Pacific Islander immigrant working on the frontlines

WETM Special Reports

ELMIRA, N.Y. (WETM) — May is Asian and Pacific Islander American Heritage Month. It’s a time people recognize the contributions, achievements and influences that Asian Americans and Pacific Islander Americans have made throughout history.

One frontline worker at Arnot Health immigrated from the Philippines to the United States in 1989.

Before working at Arnot, Noemi Bentley used to work at General Electric—working with hospital equipment and other supplies. Bentley met her husband while working at the company.

Before becoming a laboratory supervisor, Bentley wanted to be a doctor.

“My dad said it’s the norm over there,” Bentley said. “‘You can have two degrees. If whatever happens, you already have your pre-med and bachelor’s degree.’ So I took med tech.”

While in the Philippines, Bentley’s neighbor owned a lab where she worked and gained experience. Her next job was working at a pharmacy. In 1986, GE transferred Noemi’s husband to Canada where they lived for three years before moving to New York.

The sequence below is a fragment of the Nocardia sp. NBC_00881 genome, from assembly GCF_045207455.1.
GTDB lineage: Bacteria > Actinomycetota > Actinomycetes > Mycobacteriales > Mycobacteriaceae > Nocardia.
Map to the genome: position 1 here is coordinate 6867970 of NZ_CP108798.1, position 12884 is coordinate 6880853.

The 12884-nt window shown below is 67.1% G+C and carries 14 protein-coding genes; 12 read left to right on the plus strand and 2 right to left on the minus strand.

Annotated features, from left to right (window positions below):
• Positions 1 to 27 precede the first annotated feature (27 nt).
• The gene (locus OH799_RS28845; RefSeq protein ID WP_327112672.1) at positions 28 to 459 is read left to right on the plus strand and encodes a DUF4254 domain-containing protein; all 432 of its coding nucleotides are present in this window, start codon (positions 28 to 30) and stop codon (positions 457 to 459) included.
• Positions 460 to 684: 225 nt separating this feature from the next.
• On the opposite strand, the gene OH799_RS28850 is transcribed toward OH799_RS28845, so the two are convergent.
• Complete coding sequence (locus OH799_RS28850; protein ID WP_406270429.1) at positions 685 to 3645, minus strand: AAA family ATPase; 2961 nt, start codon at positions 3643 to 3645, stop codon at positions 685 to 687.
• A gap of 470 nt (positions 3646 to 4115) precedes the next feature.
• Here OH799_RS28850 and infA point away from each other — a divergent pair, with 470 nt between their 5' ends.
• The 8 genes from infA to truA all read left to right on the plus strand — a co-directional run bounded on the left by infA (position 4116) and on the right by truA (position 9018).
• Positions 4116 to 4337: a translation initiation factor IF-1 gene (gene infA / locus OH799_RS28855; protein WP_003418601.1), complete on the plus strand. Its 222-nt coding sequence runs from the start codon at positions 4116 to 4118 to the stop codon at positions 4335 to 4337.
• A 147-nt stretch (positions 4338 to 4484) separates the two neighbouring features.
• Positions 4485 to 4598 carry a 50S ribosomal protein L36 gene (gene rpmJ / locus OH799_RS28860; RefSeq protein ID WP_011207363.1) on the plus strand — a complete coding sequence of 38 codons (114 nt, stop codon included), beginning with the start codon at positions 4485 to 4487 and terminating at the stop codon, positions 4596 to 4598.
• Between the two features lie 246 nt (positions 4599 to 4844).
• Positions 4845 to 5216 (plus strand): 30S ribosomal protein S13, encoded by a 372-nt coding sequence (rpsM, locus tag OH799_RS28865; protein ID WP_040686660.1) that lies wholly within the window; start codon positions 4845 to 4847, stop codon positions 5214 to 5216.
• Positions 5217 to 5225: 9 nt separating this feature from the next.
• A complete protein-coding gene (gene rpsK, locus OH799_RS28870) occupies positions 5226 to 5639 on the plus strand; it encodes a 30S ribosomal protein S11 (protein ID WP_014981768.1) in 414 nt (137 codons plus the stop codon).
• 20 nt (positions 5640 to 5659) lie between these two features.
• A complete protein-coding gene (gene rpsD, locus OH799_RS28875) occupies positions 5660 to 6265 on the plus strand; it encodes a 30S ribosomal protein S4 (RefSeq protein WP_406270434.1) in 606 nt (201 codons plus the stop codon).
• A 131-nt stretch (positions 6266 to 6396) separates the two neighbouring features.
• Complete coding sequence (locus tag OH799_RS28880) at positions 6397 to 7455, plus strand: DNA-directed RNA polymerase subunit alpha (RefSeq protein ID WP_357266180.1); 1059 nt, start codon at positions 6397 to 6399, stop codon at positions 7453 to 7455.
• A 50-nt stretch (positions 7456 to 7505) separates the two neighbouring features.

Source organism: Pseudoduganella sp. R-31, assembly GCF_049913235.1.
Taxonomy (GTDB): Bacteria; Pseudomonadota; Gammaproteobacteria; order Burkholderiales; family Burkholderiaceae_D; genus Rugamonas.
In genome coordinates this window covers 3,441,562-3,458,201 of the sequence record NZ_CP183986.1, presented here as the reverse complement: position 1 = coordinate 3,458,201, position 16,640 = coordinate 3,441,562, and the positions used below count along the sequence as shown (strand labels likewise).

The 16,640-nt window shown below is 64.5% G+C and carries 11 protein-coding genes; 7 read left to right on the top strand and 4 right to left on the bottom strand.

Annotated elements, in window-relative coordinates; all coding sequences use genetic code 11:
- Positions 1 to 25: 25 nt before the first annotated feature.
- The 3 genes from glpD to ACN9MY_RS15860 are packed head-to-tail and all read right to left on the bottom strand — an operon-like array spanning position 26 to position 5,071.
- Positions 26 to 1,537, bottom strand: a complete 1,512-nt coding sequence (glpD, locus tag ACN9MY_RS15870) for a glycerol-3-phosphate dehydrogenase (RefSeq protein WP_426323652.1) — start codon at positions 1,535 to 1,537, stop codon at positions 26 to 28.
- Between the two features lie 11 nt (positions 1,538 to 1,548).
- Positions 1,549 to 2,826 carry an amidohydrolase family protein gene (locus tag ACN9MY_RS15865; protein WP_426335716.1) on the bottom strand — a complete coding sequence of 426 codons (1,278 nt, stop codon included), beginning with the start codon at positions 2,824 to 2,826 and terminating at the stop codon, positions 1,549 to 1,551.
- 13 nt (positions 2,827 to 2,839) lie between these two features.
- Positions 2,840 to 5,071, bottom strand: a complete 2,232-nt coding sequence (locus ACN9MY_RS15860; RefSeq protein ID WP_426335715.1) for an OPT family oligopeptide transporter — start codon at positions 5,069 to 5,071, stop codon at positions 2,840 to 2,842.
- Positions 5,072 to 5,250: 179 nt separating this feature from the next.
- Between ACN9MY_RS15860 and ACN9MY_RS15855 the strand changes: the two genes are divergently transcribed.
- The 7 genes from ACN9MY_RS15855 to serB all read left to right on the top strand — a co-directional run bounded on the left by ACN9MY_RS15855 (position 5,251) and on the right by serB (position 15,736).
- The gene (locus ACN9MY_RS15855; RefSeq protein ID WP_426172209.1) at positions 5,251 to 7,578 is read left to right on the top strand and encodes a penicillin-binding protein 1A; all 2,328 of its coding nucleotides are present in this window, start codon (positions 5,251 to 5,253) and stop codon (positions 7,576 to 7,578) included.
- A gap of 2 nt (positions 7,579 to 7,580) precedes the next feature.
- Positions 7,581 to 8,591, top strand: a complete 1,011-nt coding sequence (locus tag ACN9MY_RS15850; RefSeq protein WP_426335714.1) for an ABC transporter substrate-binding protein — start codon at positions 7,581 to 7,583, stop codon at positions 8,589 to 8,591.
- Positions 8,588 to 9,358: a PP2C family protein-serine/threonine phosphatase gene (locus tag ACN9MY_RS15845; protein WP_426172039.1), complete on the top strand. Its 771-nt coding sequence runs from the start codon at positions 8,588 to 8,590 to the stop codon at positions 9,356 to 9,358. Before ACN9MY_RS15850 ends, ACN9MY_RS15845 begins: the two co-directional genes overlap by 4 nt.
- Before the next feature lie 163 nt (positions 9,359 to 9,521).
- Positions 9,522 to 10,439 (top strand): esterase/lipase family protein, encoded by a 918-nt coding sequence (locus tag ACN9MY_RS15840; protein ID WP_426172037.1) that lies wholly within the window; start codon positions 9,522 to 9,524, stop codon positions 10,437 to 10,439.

“When it comes to cultural differences, I can say that I have actually acclimated to the American way of life,” Bentley said.

Bentley has been working for Arnot Health for 21 years. She told 18 News that her family is still living in the Philippines.

“My mom, she is still there. She doesn’t like to fly,” Bentley said. “She is working in the pharmacy right now and my dad is a lawyer.”

While working at Arnot, Noemi said she enjoys helping others learn and grow.

“I think I’m making a difference,” Bentley said. “I’ve always wanted to teach. As part of my job now, I help train people.”

When Noemi isn’t working, she is spreading positivity in the community with her smile and personality. She also spends time with her two children—one son who is in the military, and one daughter who is in the pharmaceutical field.

“To everyone: you are frontliners or out there still serving the community and doing their best and helping,” Bentley said. “I wanted to say thank you to all of them because they know it’s kind of rough, knowing that you have to follow the guidelines even when you get home.”

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